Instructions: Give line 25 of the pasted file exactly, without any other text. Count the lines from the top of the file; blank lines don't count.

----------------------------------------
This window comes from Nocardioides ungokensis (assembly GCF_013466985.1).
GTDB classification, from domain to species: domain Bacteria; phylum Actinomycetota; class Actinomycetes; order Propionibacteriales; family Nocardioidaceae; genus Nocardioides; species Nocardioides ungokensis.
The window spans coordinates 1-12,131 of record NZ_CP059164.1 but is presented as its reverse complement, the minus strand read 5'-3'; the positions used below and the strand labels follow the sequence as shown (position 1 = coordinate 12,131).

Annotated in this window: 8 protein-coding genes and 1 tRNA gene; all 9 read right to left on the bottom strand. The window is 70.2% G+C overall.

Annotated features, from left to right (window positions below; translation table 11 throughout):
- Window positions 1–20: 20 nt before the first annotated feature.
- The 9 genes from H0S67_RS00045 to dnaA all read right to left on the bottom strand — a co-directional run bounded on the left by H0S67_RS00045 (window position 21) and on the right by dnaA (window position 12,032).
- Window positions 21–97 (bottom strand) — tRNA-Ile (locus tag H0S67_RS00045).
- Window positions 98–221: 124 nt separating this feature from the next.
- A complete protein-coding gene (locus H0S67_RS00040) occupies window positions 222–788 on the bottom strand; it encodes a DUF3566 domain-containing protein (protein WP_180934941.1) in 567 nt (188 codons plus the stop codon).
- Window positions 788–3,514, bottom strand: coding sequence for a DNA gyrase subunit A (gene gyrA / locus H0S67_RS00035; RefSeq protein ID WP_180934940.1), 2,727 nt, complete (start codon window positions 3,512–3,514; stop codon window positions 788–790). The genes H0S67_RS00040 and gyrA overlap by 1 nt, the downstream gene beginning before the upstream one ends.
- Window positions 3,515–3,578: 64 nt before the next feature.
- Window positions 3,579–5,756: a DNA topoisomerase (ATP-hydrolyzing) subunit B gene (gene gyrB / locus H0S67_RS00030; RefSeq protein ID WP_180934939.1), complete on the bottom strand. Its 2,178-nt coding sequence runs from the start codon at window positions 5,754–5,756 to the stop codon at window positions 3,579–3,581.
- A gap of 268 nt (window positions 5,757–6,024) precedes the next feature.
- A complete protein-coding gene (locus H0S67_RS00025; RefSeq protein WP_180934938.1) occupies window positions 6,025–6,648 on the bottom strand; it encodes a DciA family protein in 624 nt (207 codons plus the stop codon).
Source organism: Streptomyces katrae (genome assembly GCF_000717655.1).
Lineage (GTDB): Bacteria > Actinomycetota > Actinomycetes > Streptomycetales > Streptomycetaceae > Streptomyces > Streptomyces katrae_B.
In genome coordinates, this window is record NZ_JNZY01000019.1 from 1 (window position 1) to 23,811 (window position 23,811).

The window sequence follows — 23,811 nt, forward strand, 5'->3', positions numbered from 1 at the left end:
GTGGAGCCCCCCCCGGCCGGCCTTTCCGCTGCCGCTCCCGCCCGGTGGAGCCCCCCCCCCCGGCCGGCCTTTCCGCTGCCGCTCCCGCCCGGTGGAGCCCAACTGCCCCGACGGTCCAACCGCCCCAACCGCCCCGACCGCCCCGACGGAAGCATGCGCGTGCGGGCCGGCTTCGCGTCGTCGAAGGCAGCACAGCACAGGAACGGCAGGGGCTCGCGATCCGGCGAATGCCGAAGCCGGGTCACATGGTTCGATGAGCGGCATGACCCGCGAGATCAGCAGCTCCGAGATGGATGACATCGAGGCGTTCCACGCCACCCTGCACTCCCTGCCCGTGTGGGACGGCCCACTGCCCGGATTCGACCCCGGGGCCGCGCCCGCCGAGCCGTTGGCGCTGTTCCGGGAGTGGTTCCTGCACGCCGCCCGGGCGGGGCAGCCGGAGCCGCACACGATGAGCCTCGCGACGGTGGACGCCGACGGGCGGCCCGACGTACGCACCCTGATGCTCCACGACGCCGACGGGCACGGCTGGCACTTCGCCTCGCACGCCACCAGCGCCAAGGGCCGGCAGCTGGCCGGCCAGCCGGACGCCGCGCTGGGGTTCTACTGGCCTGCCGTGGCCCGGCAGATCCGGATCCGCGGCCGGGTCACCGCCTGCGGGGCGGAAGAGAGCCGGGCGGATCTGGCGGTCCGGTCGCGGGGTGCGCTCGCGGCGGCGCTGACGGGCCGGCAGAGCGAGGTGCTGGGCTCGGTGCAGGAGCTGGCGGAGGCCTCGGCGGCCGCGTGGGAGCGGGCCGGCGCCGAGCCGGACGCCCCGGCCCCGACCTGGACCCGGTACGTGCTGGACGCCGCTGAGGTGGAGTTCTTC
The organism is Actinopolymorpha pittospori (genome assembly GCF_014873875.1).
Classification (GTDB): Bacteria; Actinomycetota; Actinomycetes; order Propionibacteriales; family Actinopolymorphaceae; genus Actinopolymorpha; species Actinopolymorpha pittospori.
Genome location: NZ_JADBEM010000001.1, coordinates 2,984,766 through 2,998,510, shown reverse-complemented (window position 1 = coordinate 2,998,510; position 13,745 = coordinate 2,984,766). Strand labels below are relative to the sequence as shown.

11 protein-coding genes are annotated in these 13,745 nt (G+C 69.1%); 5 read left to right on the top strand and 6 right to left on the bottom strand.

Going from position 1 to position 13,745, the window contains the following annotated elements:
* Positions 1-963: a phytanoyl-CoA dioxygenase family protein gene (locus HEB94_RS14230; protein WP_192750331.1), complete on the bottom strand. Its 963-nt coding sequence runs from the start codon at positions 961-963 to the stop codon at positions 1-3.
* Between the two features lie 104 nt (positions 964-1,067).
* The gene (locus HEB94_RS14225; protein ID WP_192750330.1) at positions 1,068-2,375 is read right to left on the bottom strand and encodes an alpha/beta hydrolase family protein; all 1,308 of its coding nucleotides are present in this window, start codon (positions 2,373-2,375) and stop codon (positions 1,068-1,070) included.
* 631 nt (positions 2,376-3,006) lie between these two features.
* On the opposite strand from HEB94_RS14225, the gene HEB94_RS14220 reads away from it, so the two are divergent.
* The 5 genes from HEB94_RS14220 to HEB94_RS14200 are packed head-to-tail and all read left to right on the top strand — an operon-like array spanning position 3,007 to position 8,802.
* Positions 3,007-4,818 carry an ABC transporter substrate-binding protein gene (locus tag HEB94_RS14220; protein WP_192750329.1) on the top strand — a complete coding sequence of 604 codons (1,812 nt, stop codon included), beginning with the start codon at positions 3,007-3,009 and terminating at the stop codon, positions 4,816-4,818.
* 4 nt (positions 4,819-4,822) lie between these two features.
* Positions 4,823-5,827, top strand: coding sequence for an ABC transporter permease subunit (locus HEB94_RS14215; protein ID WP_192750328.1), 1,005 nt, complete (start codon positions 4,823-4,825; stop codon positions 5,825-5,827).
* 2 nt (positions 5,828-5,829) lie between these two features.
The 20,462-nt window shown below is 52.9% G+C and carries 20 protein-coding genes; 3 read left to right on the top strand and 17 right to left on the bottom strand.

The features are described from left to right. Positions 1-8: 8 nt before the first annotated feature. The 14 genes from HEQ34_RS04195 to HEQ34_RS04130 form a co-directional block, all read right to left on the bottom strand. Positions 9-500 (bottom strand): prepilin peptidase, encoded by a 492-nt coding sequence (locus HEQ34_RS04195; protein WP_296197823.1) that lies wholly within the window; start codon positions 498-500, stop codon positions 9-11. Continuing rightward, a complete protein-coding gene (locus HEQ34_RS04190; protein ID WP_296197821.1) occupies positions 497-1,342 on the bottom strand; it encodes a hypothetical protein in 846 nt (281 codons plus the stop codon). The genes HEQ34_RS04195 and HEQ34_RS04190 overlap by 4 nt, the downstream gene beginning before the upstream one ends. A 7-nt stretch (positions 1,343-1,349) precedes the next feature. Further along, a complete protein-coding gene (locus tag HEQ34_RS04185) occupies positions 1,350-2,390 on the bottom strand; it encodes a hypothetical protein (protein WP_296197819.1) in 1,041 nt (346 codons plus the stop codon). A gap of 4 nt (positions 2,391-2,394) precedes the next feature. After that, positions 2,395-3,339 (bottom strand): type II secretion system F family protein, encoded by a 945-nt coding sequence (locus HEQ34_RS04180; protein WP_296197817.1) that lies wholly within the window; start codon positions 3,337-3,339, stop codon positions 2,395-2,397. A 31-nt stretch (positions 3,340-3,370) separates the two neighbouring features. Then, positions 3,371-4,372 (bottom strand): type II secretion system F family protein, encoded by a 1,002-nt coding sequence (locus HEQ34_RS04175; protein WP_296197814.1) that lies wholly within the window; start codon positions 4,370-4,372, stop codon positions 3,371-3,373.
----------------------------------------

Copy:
Going from position 1 to position 13,745, the window contains the following annotated elements: